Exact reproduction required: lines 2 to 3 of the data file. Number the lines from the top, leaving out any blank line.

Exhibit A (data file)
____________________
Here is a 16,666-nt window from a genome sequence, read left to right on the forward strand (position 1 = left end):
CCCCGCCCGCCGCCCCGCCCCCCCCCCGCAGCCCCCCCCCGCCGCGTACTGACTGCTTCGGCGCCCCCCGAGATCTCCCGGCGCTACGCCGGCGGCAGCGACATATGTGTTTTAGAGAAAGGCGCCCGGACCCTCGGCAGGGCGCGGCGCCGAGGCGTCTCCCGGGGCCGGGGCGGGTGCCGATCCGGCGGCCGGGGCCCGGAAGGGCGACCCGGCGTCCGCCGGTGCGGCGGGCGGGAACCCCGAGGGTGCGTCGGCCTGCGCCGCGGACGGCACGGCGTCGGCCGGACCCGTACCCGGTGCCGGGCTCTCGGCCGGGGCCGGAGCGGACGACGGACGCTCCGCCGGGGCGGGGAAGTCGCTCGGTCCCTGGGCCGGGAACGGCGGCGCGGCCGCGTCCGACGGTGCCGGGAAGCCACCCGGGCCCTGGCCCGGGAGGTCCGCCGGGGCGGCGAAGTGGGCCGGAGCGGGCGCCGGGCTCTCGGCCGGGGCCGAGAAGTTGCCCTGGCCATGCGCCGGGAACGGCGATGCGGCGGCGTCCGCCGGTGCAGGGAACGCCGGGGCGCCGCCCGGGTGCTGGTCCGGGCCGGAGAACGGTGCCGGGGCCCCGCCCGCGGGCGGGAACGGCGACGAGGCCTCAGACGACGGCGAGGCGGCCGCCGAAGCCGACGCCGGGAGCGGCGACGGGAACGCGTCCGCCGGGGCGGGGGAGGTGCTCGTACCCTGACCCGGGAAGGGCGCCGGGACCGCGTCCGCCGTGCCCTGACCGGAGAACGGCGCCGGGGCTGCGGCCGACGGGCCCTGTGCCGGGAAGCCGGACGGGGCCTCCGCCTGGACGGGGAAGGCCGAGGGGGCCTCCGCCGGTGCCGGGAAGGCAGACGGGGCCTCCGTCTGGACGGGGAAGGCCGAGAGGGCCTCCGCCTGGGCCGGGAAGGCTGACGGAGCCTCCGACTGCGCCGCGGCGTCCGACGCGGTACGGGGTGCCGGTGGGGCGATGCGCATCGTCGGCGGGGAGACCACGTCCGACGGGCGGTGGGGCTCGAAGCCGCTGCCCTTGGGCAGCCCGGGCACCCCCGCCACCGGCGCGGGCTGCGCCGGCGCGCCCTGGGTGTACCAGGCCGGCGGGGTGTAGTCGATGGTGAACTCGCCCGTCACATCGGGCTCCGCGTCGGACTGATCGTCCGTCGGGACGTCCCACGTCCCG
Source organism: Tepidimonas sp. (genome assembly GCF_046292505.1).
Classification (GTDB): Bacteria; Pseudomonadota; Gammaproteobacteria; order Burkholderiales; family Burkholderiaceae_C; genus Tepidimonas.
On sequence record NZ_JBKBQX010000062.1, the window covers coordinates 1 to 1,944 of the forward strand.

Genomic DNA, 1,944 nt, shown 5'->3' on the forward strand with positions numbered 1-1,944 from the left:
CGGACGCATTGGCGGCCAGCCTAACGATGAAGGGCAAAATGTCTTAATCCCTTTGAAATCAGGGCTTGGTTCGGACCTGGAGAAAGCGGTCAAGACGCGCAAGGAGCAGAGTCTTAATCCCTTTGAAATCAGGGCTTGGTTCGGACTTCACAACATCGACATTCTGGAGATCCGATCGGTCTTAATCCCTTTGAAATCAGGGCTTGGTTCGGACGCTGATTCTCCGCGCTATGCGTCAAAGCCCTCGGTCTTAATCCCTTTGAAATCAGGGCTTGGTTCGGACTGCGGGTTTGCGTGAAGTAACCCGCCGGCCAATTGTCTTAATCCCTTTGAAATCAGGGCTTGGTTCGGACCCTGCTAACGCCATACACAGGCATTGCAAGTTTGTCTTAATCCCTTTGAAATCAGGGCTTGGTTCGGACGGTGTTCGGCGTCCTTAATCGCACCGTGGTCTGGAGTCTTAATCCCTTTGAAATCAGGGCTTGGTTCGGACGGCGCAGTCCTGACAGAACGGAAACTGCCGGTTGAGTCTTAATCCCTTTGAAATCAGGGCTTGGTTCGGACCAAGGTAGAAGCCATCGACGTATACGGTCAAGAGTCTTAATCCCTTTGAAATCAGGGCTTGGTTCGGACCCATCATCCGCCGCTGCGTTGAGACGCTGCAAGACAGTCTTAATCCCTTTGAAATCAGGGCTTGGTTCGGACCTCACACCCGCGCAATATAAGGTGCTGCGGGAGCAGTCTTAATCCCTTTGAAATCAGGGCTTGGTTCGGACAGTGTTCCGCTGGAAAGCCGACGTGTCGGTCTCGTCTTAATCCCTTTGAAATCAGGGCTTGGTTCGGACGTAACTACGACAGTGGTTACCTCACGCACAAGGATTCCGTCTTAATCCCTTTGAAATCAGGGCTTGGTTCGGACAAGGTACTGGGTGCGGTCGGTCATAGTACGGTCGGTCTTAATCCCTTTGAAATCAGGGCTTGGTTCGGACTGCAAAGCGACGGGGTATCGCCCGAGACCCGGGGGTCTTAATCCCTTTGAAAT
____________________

CCCCGCCCGCCGCCCCGCCCCCCCCCCGCAGCCCCCCCCCGCCGCGTACTGACTGCTTCGGCGCCCCCCGAGATCTCCCGGCGCTACGCCGGCGGCAGCGACATATGTGTTTTAGAGAAAGGCGCCCGGACCCTCGGCAGGGCGCGGCGCCGAGGCGTCTCCCGGGGCCGGGGCGGGTGCCGATCCGGCGGCCGGGGCCCGGAAGGGCGACCCGGCGTCCGCCGGTGCGGCGGGCGGGAACCCCGAGGGTGCGTCGGCCTGCGCCGCGGACGGCACGGCGTCGGCCGGACCCGTACCCGGTGCCGGGCTCTCGGCCGGGGCCGGAGCGGACGACGGACGCTCCGCCGGGGCGGGGAAGTCGCTCGGTCCCTGGGCCGGGAACGGCGGCGCGGCCGCGTCCGACGGTGCCGGGAAGCCACCCGGGCCCTGGCCCGGGAGGTCCGCCGGGGCGGCGAAGTGGGCCGGAGCGGGCGCCGGGCTCTCGGCCGGGGCCGAGAAGTTGCCCTGGCCATGCGCCGGGAACGGCGATGCGGCGGCGTCCGCCGGTGCAGGGAACGCCGGGGCGCCGCCCGGGTGCTGGTCCGGGCCGGAGAACGGTGCCGGGGCCCCGCCCGCGGGCGGGAACGGCGACGAGGCCTCAGACGACGGCGAGGCGGCCGCCGAAGCCGACGCCGGGAGCGGCGACGGGAACGCGTCCGCCGGGGCGGGGGAGGTGCTCGTACCCTGACCCGGGAAGGGCGCCGGGACCGCGTCCGCCGTGCCCTGACCGGAGAACGGCGCCGGGGCTGCGGCCGACGGGCCCTGTGCCGGGAAGCCGGACGGGGCCTCCGCCTGGACGGGGAAGGCCGAGGGGGCCTCCGCCGGTGCCGGGAAGGCAGACGGGGCCTCCGTCTGGACGGGGAAGGCCGAGAGGGCCTCCGCCTGGGCCGGGAAGGCTGACGGAGCCTCCGACTGCGCCGCGGCGTCCGACGCGGTACGGGGTGCCGGTGGGGCGATGCGCATCGTCGGCGGGGAGACCACGTCCGACGGGCGGTGGGGCTCGAAGCCGCTGCCCTTGGGCAGCCCGGGCACCCCCGCCACCGGCGCGGGCTGCGCCGGCGCGCCCTGGGTGTACCAGGCCGGCGGGGTGTAGTCGATGGTGAACTCGCCCGTCACATCGGGCTCCGCGTCGGACTGATCGTCCGTCGGGACGTCCCACGTCCCG
Source organism: Tepidimonas sp. (genome assembly GCF_046292505.1).